They've got two building blocks in Monroe, a solid if unorthodox at times big man with major upside, and Andre Drummond, who's having an impressive yet raw rookie season. The jury is still out on Brandon Knight and whether he's a true point guard. They'll add a lottery pick this summer, and if they hold onto their cash, they can buy a free agent in the summer of 2014, the next big market for the league.



Memphis is catching grief from fans for pulling the plug, but this wasn't the case at all. The organization is gambling that it can trade Gay and suffer minimal damage while also revamping itself for next season and beyond. It's a gutsy approach designed to get the club in better fiscal shape by avoiding the luxury tax, something a team located in Memphis can ill-afford unless it's loaded with LeBron-like talent. And even then, you can only charge so much for tickets in Memphis. What the Grizzlies just did was rescue themselves from financial suicide.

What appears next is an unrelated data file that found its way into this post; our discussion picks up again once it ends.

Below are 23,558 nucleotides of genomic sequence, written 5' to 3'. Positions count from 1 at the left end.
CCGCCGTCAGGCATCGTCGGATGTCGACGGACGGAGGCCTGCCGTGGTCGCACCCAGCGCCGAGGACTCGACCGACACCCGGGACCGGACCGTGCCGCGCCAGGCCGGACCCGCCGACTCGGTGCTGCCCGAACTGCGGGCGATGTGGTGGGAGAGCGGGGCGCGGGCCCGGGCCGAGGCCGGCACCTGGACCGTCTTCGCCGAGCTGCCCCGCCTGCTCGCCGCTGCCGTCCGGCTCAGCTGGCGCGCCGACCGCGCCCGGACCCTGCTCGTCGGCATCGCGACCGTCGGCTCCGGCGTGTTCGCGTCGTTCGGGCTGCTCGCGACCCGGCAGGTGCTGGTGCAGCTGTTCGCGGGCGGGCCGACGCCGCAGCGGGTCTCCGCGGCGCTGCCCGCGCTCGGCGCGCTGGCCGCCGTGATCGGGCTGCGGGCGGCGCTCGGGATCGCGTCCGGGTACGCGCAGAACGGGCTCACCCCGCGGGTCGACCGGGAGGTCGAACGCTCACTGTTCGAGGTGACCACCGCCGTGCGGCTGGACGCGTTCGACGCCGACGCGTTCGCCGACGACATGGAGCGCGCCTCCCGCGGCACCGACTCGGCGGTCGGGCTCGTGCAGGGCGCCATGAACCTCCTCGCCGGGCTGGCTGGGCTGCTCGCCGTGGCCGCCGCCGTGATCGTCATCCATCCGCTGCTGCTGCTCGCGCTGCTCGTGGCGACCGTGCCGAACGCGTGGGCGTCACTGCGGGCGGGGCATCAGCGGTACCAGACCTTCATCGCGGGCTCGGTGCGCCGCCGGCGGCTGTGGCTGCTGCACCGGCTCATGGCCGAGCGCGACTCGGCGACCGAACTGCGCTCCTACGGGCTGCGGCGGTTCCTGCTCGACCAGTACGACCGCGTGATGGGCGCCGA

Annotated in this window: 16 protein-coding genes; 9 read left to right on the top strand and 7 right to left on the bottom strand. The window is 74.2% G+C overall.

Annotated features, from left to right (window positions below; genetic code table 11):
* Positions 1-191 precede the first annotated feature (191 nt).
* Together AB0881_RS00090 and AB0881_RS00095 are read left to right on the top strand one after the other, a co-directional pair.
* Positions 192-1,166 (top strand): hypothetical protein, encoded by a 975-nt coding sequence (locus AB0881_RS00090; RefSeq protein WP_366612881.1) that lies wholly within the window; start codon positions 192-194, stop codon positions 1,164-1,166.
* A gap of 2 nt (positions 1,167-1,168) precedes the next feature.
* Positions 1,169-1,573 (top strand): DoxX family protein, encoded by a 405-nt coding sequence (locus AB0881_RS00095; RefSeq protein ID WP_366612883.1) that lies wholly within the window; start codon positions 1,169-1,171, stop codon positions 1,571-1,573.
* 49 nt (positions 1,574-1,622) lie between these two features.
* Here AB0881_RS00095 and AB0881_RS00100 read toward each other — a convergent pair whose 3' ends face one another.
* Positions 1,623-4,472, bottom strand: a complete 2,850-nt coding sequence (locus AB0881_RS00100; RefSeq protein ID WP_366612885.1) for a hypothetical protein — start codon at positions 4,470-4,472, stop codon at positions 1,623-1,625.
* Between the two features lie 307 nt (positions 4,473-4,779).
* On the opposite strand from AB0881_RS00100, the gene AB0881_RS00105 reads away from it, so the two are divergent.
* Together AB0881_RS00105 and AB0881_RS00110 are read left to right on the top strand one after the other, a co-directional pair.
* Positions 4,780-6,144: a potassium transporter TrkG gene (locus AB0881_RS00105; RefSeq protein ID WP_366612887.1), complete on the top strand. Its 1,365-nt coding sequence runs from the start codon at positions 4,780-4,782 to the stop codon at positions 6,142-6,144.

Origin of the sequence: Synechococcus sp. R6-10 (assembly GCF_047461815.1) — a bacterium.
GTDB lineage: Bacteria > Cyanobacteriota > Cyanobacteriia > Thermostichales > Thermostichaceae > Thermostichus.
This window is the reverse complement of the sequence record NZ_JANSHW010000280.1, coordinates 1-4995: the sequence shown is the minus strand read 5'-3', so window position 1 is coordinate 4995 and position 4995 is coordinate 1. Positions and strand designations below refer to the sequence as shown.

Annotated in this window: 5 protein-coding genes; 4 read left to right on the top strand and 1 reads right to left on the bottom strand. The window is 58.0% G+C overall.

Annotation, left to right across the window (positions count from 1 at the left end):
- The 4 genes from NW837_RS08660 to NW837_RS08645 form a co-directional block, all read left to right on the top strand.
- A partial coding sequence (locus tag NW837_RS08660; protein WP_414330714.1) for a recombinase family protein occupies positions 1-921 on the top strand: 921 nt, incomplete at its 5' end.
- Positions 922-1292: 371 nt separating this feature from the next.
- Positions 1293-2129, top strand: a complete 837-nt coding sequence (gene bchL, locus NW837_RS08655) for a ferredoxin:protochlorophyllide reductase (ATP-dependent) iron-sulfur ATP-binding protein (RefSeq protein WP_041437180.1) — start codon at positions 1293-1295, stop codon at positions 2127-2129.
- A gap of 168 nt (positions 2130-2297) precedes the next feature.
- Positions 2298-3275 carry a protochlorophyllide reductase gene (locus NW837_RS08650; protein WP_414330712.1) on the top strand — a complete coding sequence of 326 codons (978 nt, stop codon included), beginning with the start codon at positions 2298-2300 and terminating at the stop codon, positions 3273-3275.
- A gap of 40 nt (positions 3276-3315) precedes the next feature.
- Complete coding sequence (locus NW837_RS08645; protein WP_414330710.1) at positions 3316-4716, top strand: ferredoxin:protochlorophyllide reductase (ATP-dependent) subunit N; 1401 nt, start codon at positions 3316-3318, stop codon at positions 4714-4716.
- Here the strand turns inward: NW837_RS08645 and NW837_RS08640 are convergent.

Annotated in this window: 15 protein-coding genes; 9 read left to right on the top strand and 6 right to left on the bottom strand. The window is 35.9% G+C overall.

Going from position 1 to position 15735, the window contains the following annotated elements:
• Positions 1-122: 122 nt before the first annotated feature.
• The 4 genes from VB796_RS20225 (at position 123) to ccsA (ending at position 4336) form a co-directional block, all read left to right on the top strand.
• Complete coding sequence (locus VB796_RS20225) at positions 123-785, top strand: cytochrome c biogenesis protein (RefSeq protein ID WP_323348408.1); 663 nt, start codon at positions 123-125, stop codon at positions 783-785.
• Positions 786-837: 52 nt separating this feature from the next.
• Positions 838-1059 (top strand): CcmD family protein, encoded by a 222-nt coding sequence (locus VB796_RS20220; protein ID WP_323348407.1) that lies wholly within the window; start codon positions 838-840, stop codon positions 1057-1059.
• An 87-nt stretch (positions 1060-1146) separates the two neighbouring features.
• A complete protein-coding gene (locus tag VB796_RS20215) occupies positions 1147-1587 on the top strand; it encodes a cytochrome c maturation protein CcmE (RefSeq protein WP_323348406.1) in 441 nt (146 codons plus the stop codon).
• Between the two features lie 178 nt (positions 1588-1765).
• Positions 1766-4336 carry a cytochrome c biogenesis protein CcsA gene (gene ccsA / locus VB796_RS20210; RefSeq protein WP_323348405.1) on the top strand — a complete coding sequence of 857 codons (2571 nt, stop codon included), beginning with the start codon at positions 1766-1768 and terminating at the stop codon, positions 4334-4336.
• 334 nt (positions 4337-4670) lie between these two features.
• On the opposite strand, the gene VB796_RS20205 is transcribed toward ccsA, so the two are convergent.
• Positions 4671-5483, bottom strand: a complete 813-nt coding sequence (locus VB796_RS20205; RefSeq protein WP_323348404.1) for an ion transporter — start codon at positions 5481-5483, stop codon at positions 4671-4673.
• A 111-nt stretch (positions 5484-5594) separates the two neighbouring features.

New ownership was determined to trim at least one big salary off the books, and Gay was the logical choice. Zach Randolph and Marc Gasol are big men in a league that puts a premium on size. Gay isn't exactly a dime-a-dozen, but you can find another one like him a lot easier than a Z-Bo or Gasol -- and cheaper, too. Previous ownership, all agreed, vastly overpaid Gay in order to keep him from bolting via free agency.